Tuesday, 15 April 2008

Church intervention in the political process

I USED to get upset and depressed when church leaders attacked the political parties promoting British nationalism of which I was a member. This feeling was probably something to do with my strict Christian upbringing which meant that until I went to boarding school in 1962, I was hauled off to church every Sunday morning at 11.00 and sometimes back again for Evensong at 6.30pm.

But such criticism doesn't worry me any more and, in fact, as far as the British National Party is concerned in today's political climate, I welcome the intervention into the political process made this morning in the Northern Echo by the Bishop of Durham.

The newspaper reports:
"ONE of the Church of England's most senior clergymen last night issued a hard-hitting warning about the growing threat of far-right extremism resulting from voters "giving up hope" in mainstream politics.
In a rare move, the Bishop of Durham issued a rallying cry to North-East churches to join forces to thwart the British National Party (BNP) in the forthcoming local elections.
The Right Reverend Tom Wright, called for more to be done by political parties to stop the rise of the BNP.
In an open letter, the bishop said people could not afford to become complacent and his warning was endorsed by all the major political parties."

I don't know where the Northern Echo has been for the last five years in describing the church's interference in elections as "a rare move". Every May, and sometimes even for a particular local council by-election, the church issues the same message telling people not to vote for the BNP. It is old hat, this intrusion in the election process, and in recent years has had no other effect than to provide the BNP with some welcome publicity.

In the Northern Echo, the BNP's North East Secretary Ken Booth was given the opportunity to respond to the Bishop of Durham and said:
"This is not his place at all. He should be trying to regain his flock.
"While the bishop's banging on about how evil the BNP is, he is going to find out one day that there will be more practising Muslims going to mosques than any practising churches in Britain."

While in the Sunderland Echo, Sunderland BNP organiser Alan Brettwoood, who is standing as a candidate in Southwick in May's council election, said the bishop should stay out of politics and be more concerned with what's going on in the church.
"The election is a democratic process and it's really strange how religion is starting to intervene. Religion and politics are two totally different things," he said.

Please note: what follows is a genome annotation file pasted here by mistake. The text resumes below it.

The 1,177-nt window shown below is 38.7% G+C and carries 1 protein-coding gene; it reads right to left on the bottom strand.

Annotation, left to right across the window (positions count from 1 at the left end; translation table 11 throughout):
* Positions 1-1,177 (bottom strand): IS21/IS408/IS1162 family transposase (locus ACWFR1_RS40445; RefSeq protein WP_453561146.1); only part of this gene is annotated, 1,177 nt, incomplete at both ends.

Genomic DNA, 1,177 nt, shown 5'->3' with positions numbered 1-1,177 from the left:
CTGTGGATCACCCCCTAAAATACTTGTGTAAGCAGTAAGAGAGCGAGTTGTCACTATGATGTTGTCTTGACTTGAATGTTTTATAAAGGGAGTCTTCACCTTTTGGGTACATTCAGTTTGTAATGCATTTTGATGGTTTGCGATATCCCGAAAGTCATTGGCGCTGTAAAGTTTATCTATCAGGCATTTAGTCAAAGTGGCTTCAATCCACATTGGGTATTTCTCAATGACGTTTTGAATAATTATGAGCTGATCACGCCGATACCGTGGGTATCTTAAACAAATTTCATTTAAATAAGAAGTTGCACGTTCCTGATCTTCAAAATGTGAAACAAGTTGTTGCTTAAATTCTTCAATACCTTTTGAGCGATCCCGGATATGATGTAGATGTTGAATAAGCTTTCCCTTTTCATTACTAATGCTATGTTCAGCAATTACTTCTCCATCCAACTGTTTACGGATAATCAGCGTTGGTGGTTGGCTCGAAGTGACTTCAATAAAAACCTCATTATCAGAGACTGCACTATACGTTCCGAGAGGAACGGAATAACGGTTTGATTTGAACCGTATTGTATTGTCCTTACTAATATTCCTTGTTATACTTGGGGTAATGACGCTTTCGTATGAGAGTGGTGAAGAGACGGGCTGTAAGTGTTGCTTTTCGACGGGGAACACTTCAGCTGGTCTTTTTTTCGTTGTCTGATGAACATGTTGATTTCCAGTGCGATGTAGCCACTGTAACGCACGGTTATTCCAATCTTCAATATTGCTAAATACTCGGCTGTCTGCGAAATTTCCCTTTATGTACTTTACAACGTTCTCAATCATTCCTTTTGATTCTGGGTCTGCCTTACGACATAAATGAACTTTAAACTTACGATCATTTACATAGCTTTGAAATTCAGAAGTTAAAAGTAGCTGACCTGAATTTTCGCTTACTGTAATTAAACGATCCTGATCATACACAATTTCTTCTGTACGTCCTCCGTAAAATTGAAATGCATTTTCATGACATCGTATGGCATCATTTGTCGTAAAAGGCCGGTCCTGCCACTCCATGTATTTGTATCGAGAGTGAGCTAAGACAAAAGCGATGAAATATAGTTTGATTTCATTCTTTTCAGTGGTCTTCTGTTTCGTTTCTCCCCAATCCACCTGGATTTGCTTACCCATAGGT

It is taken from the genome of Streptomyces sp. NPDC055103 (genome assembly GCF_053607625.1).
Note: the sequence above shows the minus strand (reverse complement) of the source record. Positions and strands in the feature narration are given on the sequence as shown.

"The bishop is intervening in the political process by asking people not to vote for the BNP, he should be concentrating on what's happening in his own religion."
He added: "The press have always given us this bad image of being thugs and Nazis. We're not thugs, we're not Nazis, we're just ordinary, hard-working people that want the best for our country – what's wrong with that?"

This close to polling day, getting the chance to have some well chosen BNP responses so highly publicised can only raise the profile of our campaign.

I missed Dispatches on Channel 4 last night and I'm annoyed about it. I had completely forgotten it was on. I was greeted at six this morning by an 'inbox' full of praise for the programme and had a call from Nick Griffin just after eight who was enthusing over the advert for the series of three programmes on immigration. He said that the trailer of a bulldog in a park gradually getting swamped by foreign dogs was a powerful media image and we should look to use it to encourage debate on the controversial issue.

The Dispatches programme is an enigma. Two years ago it appeared to be for everything that a nationalist would oppose. Now its programmes almost have a nationalist script. One correspondent this morning said last night's programme could have easily been produced by BNPtv!

A couple of weeks ago, I posted a story on the main website about a leaflet being distributed in Carlisle by a Labour Party front organisation called Carlisle against Racism and sponsored by the GMB trade union which claimed to show a photo of Nick Griffin doing a nazi salute. Well, now it appears that the leaflet has been withdrawn and Carlisle Against Racism have admitted that the photograph wasn't of Nick Griffin. This should be a newsworthy story for our local newspaper the News & Star. But the newspaper has shamelessly promoted this organisation and its meetings . . . so I won't be holding my breath waiting for its report.

1 comment:

alanorei said...

The Bible says, 'prove all things' 1 Thessalonians 5:21a.

If His Grace My Lord Bishop can't come up with 'chapter and verse' on why the BNP is 'racist,' 'Nazi,' 'far right*' etc., then he's an apostate.

*Not 'far wrong,' that's for sure!

As our cousins across the pond would say, they are 'a dime a dozen' these days in the Anglican hierarchy.